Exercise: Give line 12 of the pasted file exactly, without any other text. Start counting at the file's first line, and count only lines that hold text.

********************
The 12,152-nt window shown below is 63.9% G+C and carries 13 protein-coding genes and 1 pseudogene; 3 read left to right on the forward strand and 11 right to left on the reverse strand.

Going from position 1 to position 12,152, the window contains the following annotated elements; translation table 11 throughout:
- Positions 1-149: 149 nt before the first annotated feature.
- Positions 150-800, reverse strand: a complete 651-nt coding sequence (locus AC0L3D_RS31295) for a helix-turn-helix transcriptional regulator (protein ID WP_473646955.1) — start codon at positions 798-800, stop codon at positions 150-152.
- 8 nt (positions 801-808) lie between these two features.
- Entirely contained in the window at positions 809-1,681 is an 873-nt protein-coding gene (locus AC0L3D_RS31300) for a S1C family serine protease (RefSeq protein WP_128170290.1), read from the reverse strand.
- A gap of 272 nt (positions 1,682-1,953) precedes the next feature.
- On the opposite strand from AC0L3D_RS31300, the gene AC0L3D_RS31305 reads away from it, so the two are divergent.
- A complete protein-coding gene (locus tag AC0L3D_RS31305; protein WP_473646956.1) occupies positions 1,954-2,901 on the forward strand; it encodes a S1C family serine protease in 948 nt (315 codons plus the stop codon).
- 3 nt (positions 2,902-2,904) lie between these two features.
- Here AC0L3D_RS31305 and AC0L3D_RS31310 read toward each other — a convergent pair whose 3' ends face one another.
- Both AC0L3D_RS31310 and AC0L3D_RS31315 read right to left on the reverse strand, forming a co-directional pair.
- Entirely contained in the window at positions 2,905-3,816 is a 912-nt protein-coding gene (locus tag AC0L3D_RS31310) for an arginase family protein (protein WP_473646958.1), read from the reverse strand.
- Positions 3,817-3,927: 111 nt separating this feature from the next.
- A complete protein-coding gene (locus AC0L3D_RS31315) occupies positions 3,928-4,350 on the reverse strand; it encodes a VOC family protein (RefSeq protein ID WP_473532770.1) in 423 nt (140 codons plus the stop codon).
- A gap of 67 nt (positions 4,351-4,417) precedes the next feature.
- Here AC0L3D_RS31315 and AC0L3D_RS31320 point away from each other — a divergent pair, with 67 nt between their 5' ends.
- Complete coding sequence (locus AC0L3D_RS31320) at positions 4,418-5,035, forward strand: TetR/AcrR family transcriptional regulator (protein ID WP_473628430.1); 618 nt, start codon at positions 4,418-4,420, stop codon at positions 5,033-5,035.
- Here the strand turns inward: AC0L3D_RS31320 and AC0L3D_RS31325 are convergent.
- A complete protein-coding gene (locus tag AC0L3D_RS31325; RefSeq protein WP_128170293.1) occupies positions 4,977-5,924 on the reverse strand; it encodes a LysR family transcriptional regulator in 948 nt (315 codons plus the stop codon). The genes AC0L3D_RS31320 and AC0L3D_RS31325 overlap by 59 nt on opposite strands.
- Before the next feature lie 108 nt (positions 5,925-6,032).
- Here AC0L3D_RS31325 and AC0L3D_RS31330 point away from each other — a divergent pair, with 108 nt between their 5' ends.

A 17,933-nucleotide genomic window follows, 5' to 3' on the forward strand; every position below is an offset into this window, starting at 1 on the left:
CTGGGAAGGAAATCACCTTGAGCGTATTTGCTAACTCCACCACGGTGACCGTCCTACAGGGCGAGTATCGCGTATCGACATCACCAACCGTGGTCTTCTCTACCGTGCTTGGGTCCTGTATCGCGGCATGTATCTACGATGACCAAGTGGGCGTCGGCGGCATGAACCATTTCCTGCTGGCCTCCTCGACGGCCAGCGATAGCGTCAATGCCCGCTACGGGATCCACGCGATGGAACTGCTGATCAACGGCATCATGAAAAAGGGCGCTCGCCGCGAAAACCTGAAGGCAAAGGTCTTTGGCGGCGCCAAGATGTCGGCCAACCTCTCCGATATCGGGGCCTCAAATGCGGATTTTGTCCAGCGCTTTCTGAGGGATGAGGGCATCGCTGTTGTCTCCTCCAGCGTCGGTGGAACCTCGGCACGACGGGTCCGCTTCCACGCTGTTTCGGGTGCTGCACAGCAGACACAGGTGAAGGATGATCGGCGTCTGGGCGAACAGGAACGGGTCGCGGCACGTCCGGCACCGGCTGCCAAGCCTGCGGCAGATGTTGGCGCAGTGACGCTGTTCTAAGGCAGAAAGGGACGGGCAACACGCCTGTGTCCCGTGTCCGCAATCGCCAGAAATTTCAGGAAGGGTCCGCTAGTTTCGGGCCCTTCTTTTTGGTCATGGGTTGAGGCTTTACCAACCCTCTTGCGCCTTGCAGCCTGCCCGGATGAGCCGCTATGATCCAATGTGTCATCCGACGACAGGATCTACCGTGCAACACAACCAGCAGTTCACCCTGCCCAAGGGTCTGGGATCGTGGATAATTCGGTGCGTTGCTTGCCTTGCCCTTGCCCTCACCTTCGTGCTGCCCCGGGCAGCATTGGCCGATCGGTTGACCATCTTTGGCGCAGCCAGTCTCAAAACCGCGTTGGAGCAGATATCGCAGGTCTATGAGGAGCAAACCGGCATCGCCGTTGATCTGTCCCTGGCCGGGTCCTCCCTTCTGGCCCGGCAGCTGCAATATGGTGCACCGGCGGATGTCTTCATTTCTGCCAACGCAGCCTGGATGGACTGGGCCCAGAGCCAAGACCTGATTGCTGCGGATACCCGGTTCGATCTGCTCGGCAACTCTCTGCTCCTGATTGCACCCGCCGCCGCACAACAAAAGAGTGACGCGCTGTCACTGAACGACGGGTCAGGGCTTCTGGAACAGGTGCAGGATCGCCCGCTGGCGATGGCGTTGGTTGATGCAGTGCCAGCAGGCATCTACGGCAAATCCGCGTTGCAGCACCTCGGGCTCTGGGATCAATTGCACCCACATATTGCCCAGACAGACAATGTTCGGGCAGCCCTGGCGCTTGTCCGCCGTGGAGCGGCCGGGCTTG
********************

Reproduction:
- Both AC0L3D_RS31310 and AC0L3D_RS31315 read right to left on the reverse strand, forming a co-directional pair.